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  1. #21
    phaedrus's Avatar
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    Making prints is not a race. Once you mentioned portfolio quality you set the clock to "off".

  2. #22
    thefizz's Avatar
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    Easy test described here for drydown: http://www.lesmcleanphotography.com/...ull&article=28
    www.thephotoshop.ie
    www.monochromemeath.com

    "you get your mouth off of my finger" Les McLean

  3. #23
    Nicholas Lindan's Avatar
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    Unless the final print is to be hung next to the fixer tray (or in comparable lighting), doing the wet Vs. dry comparison at the fixer/holding tray doesn't give a satisfactory result.

    The fixer tray evaluation will be all wrong if the light where the print is to be hung is brighter than the evaluation lighting - because if this is the case the final print may need to be made darker and at a slightly lower contrast.

    Ideally you would take a set of dry test prints to the hanging location and evaluate them there. In loco muro I take the dry test print, slip it in a frame with glass and place it in various places around the house and see what I think of it. Glass alters the look of a print, as does a large white surround (I don't bother with a mat - just tape the print in place to the glass and slip some foam core in behind it).

    The amount of dry down correction changes with the print contrast as a 10% change is a very different thing at grade 4 and grade 1. It also changes with the tone of the focal point of the print - a print where deep shadows are where the action is and a print of a sunlit waterfall need different correction.

    If you are going to hang a show in a gallery and aren't sure what to expect the I suggest going in after hours and doing a test hang with some evaluation prints.

    I've quite given up on applying a simplistic constant dry-down correction to all prints - I just don't think it works. After years of monkeying around with it I now find that no correction seems to work best for me for a majority of my work - but then I now use a reflector flood for the evaluation light.

    A better solution to drydown compensation might be adjustable illumination at the print evaluation tray.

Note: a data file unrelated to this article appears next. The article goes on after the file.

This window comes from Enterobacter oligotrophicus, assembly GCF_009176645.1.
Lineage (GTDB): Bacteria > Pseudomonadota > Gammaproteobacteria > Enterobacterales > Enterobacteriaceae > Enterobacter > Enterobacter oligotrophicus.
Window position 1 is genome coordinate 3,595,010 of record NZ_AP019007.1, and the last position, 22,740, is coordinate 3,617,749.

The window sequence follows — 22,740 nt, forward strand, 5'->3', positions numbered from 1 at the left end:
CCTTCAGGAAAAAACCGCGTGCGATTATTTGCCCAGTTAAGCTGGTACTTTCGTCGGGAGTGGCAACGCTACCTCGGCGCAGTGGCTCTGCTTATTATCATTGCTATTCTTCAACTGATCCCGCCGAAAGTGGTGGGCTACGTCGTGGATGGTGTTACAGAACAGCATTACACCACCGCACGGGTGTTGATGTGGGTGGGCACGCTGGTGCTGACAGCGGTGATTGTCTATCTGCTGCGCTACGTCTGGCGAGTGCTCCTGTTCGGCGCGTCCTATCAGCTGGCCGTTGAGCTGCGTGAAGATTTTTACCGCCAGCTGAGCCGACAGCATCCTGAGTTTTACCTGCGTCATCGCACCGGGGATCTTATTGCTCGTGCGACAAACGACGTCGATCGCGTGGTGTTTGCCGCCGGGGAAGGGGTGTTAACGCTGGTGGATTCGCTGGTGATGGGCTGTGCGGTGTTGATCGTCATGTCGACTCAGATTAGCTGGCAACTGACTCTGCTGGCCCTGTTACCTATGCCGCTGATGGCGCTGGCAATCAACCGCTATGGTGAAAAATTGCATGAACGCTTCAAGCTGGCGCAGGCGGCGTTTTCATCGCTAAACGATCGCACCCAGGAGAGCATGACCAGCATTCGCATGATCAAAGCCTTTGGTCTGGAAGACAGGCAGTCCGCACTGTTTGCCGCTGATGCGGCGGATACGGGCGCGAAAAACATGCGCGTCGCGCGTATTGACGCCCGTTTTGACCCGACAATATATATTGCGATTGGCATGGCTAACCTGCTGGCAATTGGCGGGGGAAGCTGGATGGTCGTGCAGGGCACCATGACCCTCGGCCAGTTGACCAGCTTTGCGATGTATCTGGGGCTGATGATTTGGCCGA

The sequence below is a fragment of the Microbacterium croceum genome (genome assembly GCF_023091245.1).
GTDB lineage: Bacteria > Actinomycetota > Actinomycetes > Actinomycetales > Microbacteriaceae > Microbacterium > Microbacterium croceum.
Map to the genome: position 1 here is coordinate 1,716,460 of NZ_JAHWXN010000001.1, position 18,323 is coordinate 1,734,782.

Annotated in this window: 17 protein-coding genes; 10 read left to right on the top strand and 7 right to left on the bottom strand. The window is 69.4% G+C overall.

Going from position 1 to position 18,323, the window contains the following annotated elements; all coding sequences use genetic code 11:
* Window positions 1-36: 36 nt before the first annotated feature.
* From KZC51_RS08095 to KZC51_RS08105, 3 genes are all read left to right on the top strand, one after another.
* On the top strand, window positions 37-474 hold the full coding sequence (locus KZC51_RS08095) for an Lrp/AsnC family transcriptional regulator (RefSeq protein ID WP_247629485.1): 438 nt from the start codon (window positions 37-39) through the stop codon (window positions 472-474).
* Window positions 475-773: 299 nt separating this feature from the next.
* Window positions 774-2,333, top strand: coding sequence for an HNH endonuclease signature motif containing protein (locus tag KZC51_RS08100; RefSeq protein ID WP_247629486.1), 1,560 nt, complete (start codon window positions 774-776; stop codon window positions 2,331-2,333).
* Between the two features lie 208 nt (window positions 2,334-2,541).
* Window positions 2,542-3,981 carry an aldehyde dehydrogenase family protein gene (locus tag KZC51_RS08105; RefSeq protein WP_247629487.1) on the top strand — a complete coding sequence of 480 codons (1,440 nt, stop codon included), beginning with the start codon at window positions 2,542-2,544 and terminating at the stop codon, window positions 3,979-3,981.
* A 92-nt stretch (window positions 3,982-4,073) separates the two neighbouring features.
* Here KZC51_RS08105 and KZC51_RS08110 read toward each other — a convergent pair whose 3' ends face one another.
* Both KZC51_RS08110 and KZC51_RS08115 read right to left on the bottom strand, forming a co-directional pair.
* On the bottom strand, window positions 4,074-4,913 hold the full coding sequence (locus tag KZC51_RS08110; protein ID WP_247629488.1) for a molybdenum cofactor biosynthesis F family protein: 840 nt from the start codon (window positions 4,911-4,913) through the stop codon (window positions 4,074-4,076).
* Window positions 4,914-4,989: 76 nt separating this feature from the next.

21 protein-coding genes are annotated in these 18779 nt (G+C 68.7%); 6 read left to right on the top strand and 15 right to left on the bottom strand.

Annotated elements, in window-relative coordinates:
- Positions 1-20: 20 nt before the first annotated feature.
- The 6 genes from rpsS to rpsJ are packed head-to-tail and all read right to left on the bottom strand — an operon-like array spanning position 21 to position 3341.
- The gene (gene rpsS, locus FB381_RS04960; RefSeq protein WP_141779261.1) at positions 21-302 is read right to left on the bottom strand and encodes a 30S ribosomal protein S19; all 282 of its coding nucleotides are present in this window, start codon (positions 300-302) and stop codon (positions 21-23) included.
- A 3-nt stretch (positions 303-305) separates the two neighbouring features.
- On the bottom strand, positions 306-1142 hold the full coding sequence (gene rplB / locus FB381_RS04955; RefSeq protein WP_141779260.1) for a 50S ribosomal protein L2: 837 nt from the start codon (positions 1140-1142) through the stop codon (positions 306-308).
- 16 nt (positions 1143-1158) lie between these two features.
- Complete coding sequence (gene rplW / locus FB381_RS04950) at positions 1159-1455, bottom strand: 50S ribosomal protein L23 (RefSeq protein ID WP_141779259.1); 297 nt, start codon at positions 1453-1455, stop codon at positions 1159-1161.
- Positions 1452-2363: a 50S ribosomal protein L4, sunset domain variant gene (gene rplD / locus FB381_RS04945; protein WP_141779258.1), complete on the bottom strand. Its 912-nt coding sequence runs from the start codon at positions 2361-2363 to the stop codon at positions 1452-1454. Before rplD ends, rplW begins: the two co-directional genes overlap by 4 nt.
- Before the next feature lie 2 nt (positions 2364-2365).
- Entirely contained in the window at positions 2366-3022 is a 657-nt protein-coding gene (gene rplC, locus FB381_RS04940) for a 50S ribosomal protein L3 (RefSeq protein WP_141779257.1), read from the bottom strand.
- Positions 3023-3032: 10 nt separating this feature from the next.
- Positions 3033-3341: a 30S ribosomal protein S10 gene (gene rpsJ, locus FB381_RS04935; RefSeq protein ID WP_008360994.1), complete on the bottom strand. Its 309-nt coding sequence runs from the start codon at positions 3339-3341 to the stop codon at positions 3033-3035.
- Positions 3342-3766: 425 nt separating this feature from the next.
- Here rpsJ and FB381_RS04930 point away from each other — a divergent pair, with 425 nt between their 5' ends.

Last edited by Nicholas Lindan; 12-20-2010 at 09:59 AM. Click to view previous post history.
    DARKROOM AUTOMATION
    f-Stop Timers - Enlarging Meters
    http://www.darkroomautomation.com/da-main.htm

  4. #24
    Andrew K's Avatar
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    if you are going to do it for a living then get a paper processor - they are rediculously cheap. I've seen Ilford 2150's with dryers for less than $300 - this means the dry to dry time for a 8x10 print is around 70 seconds...

    I used to run a B&W lab/studio, and did a bit of portraiture. I could print a portrait from start to finish in under 10 minutes - that includes a test print, and then maybe 2 prints if I wanted a "perfect" print.

    I used a Multigrade 500 head on a old Polaroid MP4 copy stand so I could split print if needed (usually didin't have to - if you find you are split printing everything you shoot then you need to fine tune your negs..). I used fairly short print times - 8-15 seconds, and found I could easily dodge - 1-1/2 stops with ease...and I never used the built in meter as I found once my negs were consistant the exposure didin't vary that much..

    Modern RC papers are great, and you can produce great prints on them...I used to keep a couple of different brands on hand to get the results I wanted..

    One helpful hint (that was taught to me by an old photographer who came into the darkroom one day for a chat..) - what you see as a perfect print may not make a difference to your client. I was printing a photo for one of my regular customers, and he picked up my reject print and commented on how good it was.